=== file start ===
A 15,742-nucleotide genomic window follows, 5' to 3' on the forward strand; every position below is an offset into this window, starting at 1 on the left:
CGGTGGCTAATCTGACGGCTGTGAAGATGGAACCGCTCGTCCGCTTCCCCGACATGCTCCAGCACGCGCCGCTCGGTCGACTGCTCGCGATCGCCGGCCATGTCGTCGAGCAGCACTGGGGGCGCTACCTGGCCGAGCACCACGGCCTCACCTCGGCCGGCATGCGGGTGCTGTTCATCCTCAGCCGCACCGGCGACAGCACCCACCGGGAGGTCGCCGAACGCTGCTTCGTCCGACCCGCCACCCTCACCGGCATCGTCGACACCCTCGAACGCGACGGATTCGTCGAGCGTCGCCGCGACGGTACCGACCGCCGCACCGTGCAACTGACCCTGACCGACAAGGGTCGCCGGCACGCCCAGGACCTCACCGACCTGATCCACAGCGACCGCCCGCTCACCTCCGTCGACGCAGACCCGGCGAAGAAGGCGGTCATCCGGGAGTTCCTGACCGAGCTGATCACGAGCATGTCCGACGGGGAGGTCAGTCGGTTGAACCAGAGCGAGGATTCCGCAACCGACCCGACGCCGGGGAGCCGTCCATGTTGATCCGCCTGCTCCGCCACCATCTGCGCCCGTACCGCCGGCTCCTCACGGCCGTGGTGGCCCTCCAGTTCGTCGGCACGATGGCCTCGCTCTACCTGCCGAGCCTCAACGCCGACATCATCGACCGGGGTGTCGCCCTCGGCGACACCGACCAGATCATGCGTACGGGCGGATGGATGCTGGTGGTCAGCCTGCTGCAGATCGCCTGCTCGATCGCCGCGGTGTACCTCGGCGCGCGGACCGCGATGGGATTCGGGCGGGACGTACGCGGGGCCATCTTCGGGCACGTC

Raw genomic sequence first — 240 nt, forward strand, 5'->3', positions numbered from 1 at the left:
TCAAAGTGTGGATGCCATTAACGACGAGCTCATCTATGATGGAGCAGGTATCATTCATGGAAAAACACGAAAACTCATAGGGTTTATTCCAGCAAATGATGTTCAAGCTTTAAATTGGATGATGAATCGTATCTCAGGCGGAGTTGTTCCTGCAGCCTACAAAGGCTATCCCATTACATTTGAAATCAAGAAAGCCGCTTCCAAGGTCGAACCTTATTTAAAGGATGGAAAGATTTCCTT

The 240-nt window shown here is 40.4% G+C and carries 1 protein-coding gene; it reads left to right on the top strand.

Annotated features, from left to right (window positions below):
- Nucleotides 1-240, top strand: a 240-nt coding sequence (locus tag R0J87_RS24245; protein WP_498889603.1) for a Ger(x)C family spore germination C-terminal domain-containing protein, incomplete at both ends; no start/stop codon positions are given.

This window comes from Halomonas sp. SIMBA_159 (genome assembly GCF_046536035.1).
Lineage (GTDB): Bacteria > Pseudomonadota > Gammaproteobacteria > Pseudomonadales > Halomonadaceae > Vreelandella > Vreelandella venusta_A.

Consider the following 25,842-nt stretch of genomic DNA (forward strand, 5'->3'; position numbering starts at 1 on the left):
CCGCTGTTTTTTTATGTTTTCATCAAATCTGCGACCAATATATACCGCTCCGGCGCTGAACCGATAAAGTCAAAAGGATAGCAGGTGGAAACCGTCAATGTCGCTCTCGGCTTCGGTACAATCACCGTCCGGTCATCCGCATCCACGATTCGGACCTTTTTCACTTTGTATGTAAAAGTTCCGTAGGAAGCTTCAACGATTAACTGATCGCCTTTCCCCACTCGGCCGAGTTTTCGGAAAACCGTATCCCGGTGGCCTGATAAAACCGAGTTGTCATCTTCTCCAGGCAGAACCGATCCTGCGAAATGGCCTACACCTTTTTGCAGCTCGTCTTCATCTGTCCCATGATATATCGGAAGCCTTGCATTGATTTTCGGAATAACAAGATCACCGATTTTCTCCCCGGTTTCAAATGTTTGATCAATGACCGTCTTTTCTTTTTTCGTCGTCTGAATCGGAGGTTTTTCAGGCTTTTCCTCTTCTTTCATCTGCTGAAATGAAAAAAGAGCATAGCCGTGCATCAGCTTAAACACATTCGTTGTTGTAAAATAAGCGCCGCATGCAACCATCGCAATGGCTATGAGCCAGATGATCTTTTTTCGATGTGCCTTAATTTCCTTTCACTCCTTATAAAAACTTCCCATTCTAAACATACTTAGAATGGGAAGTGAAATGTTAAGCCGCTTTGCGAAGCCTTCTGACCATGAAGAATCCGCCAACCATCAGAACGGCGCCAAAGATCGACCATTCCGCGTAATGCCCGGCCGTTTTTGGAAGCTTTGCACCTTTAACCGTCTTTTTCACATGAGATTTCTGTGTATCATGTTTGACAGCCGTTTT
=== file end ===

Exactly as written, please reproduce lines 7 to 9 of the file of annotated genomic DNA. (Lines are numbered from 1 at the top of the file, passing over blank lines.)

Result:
- Nucleotides 1-240, top strand: a 240-nt coding sequence (locus tag R0J87_RS24245; protein WP_498889603.1) for a Ger(x)C family spore germination C-terminal domain-containing protein, incomplete at both ends; no start/stop codon positions are given.

This window comes from Halomonas sp. SIMBA_159 (genome assembly GCF_046536035.1).
Lineage (GTDB): Bacteria > Pseudomonadota > Gammaproteobacteria > Pseudomonadales > Halomonadaceae > Vreelandella > Vreelandella venusta_A.